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Thread: Some interesting old photos with swords

  1. #101
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    The Looking Glass 1825-6

    The Glasgow "Looking Glass" was published fortnightly. It was an illustrated broadsheet, the comments and style of drawing was lighthearted often comical and satirical. Number 2 has his grace the Duke of Wellington giving a commision on the spot to a ranker for gallantry. In #3 a soldier takes a French Eagle. #5 a recruiting sergeant persuades a farm worker that the army is the life for him.
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    David Gray

  2. #102
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    A painting by George Ogilvy Reid RSA 1851-1928, "On the Road to Derby-Sharpening swords"
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    David Gray

  3. #103
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    The 79th Highlanders , Ney York Vonunteers, 1857

    The NYH Guard was formed by NY citizens of Scottish decent. It's first Col was named Cameron who renamed the Reg in honour of the 79th Cameron Highlanders. They served with the Union army during the civil war and the Col was killed at the first battle of Bull Run in 1861, there is a sword there. Thats New York up there i just can't fix it.
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    Last edited by David gray; 09-06-2011 at 07:37 AM.
    David Gray

  4. #104
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    Capt. James Stair lindsay c1790, 73rd HLI, oil canvas.

    The Reg was raised in 1777 in response to the American war of independance, in 2006 they became 2nd battalion the Royal Regiment of Scotland, the Royal Highland Fusiliers (2SCOTS). Capt. Lindsay was mortally wounded, aged 25 on June 13 1783 at the battle of Cuddalore, Tamil Nada, India.
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    David Gray

  5. #105
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    The 8th Duke of Atholl, 1930

    He was one of the founding fathers of The National Trust for Scotland.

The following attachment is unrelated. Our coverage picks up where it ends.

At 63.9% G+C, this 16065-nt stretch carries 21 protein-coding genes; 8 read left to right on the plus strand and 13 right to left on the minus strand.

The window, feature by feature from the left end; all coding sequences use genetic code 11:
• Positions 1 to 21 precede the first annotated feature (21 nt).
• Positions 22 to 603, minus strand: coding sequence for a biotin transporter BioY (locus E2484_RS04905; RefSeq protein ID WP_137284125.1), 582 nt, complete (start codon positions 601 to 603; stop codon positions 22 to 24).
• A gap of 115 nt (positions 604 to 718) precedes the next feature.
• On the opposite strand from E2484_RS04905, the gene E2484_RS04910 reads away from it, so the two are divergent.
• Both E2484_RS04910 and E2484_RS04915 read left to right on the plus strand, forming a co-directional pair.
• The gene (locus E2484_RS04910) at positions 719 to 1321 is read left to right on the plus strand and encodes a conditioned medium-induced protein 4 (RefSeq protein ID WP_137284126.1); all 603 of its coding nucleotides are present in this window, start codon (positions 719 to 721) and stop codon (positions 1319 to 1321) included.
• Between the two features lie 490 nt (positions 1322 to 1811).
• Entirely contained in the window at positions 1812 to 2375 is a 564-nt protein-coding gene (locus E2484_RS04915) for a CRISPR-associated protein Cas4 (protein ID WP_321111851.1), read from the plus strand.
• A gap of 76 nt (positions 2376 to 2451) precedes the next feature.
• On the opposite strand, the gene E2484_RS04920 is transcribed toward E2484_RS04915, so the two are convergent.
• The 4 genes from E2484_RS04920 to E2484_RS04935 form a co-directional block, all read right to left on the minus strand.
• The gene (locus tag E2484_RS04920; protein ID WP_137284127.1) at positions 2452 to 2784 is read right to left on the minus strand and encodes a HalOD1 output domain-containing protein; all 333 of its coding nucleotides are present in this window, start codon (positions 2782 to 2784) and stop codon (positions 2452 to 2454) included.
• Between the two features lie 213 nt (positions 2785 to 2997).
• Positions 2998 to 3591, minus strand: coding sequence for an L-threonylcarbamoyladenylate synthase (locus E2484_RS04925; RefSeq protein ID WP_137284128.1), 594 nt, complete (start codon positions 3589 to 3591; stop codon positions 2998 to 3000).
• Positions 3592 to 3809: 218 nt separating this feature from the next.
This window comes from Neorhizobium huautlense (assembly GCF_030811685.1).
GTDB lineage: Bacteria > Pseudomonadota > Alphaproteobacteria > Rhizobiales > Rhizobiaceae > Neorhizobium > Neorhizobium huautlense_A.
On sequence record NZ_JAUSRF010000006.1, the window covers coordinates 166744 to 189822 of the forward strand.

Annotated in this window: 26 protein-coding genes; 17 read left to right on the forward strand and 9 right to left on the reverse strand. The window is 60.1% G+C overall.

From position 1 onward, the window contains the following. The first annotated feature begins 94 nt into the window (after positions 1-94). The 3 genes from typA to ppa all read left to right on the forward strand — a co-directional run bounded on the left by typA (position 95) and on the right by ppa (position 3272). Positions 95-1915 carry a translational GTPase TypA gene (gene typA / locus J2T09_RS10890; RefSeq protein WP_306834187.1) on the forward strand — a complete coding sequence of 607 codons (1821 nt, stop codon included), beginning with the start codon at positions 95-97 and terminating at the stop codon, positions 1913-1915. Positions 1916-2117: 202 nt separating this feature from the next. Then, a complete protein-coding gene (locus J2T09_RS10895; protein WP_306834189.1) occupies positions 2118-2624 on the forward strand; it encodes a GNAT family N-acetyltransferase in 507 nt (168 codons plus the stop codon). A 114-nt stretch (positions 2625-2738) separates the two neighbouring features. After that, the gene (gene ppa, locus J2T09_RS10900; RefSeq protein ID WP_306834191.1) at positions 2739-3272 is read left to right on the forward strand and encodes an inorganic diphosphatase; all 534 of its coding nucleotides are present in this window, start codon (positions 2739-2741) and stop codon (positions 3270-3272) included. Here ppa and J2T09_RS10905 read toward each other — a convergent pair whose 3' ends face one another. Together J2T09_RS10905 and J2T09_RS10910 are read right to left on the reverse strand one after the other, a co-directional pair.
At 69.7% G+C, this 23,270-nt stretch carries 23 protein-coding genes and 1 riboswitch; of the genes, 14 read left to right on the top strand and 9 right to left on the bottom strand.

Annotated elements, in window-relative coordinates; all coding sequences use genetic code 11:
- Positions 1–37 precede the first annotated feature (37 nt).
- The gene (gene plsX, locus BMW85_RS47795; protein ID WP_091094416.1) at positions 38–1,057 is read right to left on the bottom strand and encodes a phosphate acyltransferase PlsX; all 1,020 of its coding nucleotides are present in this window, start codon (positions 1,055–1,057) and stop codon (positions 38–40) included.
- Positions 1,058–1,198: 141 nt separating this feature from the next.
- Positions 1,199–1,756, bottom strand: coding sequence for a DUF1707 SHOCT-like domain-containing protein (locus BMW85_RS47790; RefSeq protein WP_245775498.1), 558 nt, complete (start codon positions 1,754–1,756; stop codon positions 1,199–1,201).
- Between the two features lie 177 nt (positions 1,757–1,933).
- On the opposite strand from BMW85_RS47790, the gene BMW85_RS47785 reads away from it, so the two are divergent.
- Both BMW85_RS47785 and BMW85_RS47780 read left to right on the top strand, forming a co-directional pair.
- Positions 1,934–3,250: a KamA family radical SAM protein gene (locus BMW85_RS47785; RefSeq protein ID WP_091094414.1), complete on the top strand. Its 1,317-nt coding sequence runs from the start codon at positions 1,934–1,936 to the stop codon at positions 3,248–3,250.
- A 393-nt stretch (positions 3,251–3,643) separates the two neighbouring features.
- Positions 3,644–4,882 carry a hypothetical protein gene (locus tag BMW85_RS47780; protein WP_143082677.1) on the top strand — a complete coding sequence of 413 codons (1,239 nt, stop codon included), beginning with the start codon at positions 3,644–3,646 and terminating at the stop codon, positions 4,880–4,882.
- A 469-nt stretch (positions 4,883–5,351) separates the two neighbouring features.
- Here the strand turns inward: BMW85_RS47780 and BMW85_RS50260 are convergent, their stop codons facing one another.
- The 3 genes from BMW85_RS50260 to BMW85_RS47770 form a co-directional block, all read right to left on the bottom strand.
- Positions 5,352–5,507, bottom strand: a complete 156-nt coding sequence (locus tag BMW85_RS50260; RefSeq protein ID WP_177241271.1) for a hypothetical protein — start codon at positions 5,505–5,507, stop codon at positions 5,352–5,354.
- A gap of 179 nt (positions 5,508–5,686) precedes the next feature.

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    David Gray

  6. #106
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    The Duke of Atholl in 1860

    the only person to keep a private army, the Atholl Highlanders
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    David Gray

  7. #107
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    Armoury at Blair Castle

    Blair is the seat of the Duke's of Atholl and the 7th Duke put this together in 1877.
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    David Gray

  8. #108
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    Unknown US Military school

    I am thinking of starting a thread on US military schools swords. Here is a photo that be of interest. The swords these cadets are holding include M1860 Infantry offices and a reeded bone handled NCO sword.
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  9. #109
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    Hello T, that could definitly be interesting, this photo fits in well in this thread thanks for posting it. It would be interesting to see photos of dif uniforms from dif schools. Are there, or were there lots of military schools in the States? Seems like there should be, they're a war like bunch down there, no offence intended.
    David Gray

  10. #110
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    Sir Mungo Murray, 1680's